• limiting or controlling production, market outlets or market access, technical or technological development or investment to the prejudice of consumers;
  • refusing to supply to particular enterprises or group or category of enterprises;
  • discriminating by applying different conditions to equivalent transactions that discourage new market entry or market expansion or investment by an existing competitor, seriously damage or force a competitor that is just as efficient from the market or harms competition in the market in which the dominant enterprise operates or in any upstream or downstream market;
  • forcing conditions in a contract which have no connection with the subject matter of the contract (eg, making the contract conditional on buying an unrelated product);
  • any predatory behaviour towards competitors; or
  • buying up scarce supply of inputs (either goods or services) where there is no reasonable commercial justification.

The MyCC’s Guidelines on the chapter 2 prohibition indicate that an enterprise which is dominant in one market can abuse that dominance in a separate market. For example, where a dominant company sells an essential input to downstream enterprises, sets up a subsidiary in the downstream market and then refuses to sell the input to the other buyers in the downstream market or initiates a margin squeeze. The MyCC’s first abuse of dominance case involves an alleged margin squeeze in the steel sector.

Defence for abuse of dominance

Dominant enterprises are not precluded from engaging in conduct that has reasonable commercial justification or represents a reasonable commercial response to the market entry or market conduct of a competitor, the so-called ‘meeting the competition defence’.

Examples given by the MyCC include:

  • refusing to sell to a buyer who did not pay for past purchases;
  • refusal to grant access to a dominant enterprise’s infrastructure that is already being used to capacity;
  • offering a loyalty rebate that is related to the reduced costs of supplying that particular customer; and
  • meeting a competitor’s price even though the price may be below cost in the short term.

In contrast to the chapter 1 prohibition (where an enterprise can get confirmation that an agreement which is at risk of being anti-competitive can nevertheless be justified based on pro-competitive benefits), there is no exemption process for a Chapter 2 infringement. The defence will have to be raised in response to the MyCC’s allegations of an abuse of a dominant position. The onus of proof of the reasonable commercial justification or response lies on the dominant enterprise.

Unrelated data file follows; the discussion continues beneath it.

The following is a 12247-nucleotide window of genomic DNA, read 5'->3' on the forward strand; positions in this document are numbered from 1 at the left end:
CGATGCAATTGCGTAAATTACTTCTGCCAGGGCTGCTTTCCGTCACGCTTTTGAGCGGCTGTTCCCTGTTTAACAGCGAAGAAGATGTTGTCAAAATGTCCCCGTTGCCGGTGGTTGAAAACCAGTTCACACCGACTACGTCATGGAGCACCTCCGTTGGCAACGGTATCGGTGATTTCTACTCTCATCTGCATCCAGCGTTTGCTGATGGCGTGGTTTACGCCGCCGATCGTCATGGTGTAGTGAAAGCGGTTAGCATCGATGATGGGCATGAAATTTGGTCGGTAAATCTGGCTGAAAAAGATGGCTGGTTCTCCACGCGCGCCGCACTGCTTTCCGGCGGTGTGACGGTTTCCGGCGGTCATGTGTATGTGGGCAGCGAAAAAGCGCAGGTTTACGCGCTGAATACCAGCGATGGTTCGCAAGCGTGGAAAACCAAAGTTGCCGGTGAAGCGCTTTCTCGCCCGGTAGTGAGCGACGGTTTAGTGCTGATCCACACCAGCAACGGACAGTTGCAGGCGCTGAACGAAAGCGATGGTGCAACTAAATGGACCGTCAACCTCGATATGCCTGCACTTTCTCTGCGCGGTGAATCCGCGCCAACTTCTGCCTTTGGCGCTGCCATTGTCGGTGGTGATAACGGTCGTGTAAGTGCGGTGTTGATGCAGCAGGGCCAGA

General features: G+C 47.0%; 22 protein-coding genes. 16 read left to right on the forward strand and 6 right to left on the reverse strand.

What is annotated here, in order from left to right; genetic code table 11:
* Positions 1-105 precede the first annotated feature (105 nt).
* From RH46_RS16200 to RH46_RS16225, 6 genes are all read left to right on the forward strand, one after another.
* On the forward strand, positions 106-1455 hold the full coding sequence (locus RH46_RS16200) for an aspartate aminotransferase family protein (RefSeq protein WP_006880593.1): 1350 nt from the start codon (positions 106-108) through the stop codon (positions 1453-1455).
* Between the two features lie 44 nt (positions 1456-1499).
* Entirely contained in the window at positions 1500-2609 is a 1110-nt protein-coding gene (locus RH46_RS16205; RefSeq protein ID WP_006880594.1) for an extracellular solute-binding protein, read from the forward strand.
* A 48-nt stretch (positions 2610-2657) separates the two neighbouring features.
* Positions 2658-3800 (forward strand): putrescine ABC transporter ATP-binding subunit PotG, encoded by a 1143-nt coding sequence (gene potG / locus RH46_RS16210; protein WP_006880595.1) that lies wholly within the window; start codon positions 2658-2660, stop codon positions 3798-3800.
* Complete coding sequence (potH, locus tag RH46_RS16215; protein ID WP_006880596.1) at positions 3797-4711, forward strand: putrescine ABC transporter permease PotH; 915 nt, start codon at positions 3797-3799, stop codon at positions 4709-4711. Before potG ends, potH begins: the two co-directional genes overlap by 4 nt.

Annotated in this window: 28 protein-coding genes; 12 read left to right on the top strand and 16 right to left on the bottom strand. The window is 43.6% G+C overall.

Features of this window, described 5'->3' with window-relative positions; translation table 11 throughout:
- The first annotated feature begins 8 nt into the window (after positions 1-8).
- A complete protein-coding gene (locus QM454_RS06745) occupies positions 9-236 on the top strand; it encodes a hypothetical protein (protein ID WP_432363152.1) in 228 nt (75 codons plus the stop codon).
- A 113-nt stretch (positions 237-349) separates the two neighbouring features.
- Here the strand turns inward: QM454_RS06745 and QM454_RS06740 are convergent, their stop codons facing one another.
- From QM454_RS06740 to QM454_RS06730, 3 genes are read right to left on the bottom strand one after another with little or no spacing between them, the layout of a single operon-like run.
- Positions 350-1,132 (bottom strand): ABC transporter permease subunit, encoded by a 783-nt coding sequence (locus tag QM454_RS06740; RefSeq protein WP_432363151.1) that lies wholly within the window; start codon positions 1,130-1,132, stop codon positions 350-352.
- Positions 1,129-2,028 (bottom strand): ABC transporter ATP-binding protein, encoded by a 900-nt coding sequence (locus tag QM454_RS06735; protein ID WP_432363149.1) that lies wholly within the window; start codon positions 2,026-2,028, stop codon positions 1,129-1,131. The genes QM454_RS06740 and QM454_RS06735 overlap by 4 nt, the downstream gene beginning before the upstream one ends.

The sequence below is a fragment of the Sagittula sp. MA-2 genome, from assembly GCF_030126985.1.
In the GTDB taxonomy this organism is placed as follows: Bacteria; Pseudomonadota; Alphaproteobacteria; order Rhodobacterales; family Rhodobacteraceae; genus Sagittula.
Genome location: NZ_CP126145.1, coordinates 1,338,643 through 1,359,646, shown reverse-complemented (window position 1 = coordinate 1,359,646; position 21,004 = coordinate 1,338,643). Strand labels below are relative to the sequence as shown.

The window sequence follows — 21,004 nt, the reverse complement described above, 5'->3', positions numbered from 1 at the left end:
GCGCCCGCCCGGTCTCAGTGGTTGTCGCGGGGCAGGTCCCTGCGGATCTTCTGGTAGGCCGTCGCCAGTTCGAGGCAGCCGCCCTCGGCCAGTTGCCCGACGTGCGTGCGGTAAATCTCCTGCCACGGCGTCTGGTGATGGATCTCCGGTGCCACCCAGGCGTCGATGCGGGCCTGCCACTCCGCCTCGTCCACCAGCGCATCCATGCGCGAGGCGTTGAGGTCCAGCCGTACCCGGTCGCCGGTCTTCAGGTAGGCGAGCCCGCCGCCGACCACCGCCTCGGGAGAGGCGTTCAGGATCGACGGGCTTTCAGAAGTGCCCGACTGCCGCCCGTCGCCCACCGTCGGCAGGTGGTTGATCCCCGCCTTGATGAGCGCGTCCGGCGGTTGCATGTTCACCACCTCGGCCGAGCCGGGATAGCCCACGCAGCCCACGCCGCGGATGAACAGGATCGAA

Investigations by the MyCC

The MyCC may conduct any investigation, on its own accord, as it thinks expedient where it has reason to suspect that any enterprise has infringed or is infringing any prohibition under the Act. The minister charged with the responsibility for domestic trade and consumer affairs also has powers to direct the MyCC to investigate any suspected infringement. The MyCC may also conduct an investigation when it receives a complaint from a person or information from a participant in a cartel seeking benefits under the leniency regime. If the MyCC decides not to investigate a complaint, it must inform the complainant of the decision and the reasons for the decision.

The MyCC has a wide discretion on how it collects evidence and may direct a person to give the MyCC access to his books, records, accounts and computerised data. However, these powers are subject to lawyer-client privilege and may, at the request of the person disclosing, be protected by confidentiality. As anti-competitive conduct is not a crime, there is no privilege against self-incrimination.

The MyCC may, by written notice, require any person (not only those suspected of being in a cartel but also third parties) whom the MyCC believes to be acquainted with the facts and circumstances of the case to produce relevant information or documents. The MyCC may also require the person to provide a written explanation of such information or document. Where the person is not in custody of the document, he must, to the best of his knowledge and belief, identify the last person who had custody of the document and state where the document may be found. A person required to provide information has a responsibility to ensure that the information is true, accurate and complete, and such person must provide a declaration that he or she is not aware of any other information that would make the information untrue or misleading.